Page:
Should i upgrade?

Apr 16, 2020
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I have been struggling with the latest games such as RDR2 and Battlefield in the form of huge lag spikes i dont know if i should upgrade or suffer and if upgrade how?

specs:
Processor: Intel(R) Core(TM) i7-2600 CPU @ 3.40GHz

Video Card: NVIDIA GeForce GTX 1060 3GB

RAM: 16 GB DDR3

Operating System: Windows 10
 
Feb 17, 2020
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Are we talking about 'lag' that is to do with internet connection issues - where the in-game world doesn't update, often seen as people running on the spot, or people you try to shoot not actually being where you see them - or 'ag as in stutter where it's like the whole game freezes up and there is a big drop in framerate (stutter).

If it's actual lag (the first kind) it's not a hardware upgrade you need.

if it's stuttery gameplay, it's worth ruling out non-hardware causes first. For instance by doing a clean install of Windows, deleting the partitions on your drive and installing into the blank space left behind.

If you do a CPU upgrade you'd need to do that anyway, so it's no extra work to try and see if it helps.

RDR2 is a bit of a beast. That said, while your gaming experience on it may not be buttery smooth, an i7 2600 should still make a decent fist of it as a 4C/8T CPU going by GN, Guru3D, and OC3D. GN having actually tested an i7 2600k.

What settings are you trying to play the game on?

Does your system have an SSD?

What does Task Manager and Resource Monitor say is using your PC's resources at the times you get the stutter?
 
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Apr 16, 2020
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its fps lag and im running all my games on the "optimized" settings that geforce experience provides

i have ssd and i cant even launch the game with discord open
 
Feb 17, 2020
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That would be the first thing to change then!

Geforce Experience's settings are notoriously overambitious.

if you bought a more powerful PC and used the recommended settings for that new hardware, you'd probably still get sub optimal performance because it would just jack the settings up again to something unrealistic for your new hardware too.

Disable automatic settings optimisation in GFE (GFE > settings > games > uncheck "Automatically optimise newly added games")

And try running the games on low settings. Manage the settings in-game only. See what happens. If performance is fine, try them on medium, and so forth.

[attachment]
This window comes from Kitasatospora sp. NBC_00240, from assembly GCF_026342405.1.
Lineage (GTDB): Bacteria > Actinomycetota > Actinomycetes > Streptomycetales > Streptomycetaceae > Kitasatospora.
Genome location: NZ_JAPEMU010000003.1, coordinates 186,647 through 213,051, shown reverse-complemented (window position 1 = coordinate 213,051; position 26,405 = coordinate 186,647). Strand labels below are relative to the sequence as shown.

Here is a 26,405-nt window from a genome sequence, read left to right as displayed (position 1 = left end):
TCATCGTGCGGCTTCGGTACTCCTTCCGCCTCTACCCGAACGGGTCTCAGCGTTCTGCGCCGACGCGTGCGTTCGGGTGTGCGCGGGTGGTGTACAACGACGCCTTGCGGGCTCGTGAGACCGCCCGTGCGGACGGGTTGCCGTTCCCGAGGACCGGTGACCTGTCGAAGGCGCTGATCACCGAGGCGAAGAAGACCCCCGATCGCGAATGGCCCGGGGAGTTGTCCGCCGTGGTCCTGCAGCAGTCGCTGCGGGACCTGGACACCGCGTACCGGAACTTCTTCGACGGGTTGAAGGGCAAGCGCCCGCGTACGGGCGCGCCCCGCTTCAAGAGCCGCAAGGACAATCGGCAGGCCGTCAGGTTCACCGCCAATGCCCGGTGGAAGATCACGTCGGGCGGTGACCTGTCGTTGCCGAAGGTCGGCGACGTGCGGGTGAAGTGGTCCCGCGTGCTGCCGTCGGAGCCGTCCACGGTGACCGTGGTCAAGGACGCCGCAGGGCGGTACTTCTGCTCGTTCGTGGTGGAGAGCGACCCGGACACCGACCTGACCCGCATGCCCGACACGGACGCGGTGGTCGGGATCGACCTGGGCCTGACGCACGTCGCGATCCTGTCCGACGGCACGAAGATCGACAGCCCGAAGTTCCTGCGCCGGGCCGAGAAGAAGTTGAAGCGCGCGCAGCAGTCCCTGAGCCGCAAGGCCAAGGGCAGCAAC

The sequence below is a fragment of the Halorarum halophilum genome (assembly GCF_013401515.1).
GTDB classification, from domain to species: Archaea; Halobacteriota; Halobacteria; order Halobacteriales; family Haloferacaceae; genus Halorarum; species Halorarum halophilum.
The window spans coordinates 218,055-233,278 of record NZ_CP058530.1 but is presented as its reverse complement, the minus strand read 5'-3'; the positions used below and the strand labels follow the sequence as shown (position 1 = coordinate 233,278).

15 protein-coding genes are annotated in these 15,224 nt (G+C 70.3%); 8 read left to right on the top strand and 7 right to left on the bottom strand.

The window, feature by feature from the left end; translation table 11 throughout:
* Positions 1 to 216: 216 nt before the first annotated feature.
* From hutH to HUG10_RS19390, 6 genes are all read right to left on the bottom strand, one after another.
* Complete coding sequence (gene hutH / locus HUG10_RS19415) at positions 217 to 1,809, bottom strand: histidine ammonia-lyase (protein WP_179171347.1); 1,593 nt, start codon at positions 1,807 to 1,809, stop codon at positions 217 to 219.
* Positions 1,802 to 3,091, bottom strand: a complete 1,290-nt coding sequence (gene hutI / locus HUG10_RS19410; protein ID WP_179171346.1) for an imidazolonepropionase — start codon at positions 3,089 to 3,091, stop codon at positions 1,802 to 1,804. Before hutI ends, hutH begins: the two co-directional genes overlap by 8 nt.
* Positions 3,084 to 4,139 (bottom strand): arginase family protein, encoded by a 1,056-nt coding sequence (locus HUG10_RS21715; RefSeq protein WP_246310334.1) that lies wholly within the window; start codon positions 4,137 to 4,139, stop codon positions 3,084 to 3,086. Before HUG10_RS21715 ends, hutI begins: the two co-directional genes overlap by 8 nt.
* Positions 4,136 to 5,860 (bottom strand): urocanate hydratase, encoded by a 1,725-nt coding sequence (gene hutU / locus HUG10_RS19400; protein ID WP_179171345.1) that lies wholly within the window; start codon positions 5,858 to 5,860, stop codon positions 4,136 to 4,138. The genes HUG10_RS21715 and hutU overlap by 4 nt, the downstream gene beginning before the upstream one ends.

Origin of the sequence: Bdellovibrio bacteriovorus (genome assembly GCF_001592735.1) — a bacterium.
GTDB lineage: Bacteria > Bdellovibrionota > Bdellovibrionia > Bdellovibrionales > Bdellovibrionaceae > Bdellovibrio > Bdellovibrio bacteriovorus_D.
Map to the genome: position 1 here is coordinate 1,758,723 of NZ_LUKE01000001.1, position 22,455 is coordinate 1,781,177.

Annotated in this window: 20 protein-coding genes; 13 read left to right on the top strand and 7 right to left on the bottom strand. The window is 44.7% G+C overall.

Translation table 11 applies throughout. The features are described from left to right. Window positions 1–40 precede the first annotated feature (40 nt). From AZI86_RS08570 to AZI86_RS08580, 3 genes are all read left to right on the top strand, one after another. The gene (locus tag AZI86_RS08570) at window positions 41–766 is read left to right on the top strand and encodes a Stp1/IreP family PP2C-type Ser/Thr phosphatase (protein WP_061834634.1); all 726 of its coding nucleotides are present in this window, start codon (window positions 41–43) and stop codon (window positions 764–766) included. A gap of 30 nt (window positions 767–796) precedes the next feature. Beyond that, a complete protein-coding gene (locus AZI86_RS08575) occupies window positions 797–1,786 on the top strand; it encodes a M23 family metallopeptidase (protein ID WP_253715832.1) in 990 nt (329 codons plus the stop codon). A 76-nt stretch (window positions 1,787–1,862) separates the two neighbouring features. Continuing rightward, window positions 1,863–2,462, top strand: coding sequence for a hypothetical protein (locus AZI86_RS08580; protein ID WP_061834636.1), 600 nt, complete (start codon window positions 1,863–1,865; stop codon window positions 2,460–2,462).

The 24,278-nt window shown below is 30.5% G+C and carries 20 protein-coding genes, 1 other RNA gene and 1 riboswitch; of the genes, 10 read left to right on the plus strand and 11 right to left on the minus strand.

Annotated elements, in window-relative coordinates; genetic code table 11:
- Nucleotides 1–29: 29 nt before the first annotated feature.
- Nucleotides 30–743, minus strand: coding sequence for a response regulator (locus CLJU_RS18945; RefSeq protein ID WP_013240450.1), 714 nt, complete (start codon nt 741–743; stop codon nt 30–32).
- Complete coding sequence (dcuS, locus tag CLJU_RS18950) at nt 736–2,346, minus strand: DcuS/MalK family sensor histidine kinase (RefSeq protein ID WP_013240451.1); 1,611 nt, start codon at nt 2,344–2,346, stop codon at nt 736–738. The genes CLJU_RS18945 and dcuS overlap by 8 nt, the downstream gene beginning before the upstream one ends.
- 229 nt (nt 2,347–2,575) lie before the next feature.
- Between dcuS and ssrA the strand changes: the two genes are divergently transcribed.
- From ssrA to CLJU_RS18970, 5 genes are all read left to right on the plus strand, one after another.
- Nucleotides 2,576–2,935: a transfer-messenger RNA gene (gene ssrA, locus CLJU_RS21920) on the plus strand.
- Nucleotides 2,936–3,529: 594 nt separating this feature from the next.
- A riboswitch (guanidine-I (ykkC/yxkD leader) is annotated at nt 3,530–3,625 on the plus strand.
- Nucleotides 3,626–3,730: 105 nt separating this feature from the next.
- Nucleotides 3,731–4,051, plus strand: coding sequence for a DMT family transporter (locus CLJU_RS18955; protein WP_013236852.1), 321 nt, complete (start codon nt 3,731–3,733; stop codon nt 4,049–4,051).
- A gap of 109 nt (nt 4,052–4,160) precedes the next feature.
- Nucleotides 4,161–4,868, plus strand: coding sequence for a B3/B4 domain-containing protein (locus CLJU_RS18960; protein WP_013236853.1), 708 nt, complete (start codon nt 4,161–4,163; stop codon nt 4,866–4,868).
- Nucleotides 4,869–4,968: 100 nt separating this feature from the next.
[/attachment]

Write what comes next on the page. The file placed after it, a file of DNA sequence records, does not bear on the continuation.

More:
Carry on, and experiment with individual settings until you get the balance of quality and performance you like.

If performance is bad even on low, then more troubleshooting is needed and people here can advise.
 
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Apr 18, 2020
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I have been struggling with the latest games such as RDR2 and Battlefield in the form of huge lag spikes i dont know if i should upgrade or suffer and if upgrade how?

specs:
Processor: Intel(R) Core(TM) i7-2600 CPU @ 3.40GHz

Video Card: NVIDIA GeForce GTX 1060 3GB

RAM: 16 GB DDR3

Operating System: Windows 10
You have a decent pc, I'd try lowering the settings on games and if that doesn't help then I'd probably upgrade.
 
Jan 19, 2020
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You're sitting at the minimum CPU requirement for RDR2. Steam lists the i5-2500K as the minimum processor and is 5 - more powerful in all but 8 core workloads.

The 1060 is more powerful than either of the two recommended mins for GPU. It should be able to handle the game on modest settings.

For Battlefield, your video card meets the minimum specs, but in my opinion your CPU, while able to run it, does not. So it's going to struggle in my opinion.

To answer your question, in my opinion your base rig (CPU/Mobo/RAM) needs an upgrade. Your core rig is based on Sandy Bridge which is aging. I can relate, I'm on Haswell (the next Tock CPU generation after you). You could reuse your video card and possibly hard drives/SSD and any PCI add-in card. I always recommend replacing the PSU with a new motherboard. If your current rig is still good for daily use, except for the games yo mentioned, and your budget can afford it, then I would recommend keeping it as a backup computer and building a fresh rig.
 
Feb 17, 2020
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I'd have to recommend against using the minimum requirements published by developers for their games versus actual game performance benchmarks. :)

You don't need an i5 6600k minimum to run BF1(!) for instance.

While there may be benefits to a hardware upgrade, actual tests of the games on that hardware show it should be perfectly playable.
 

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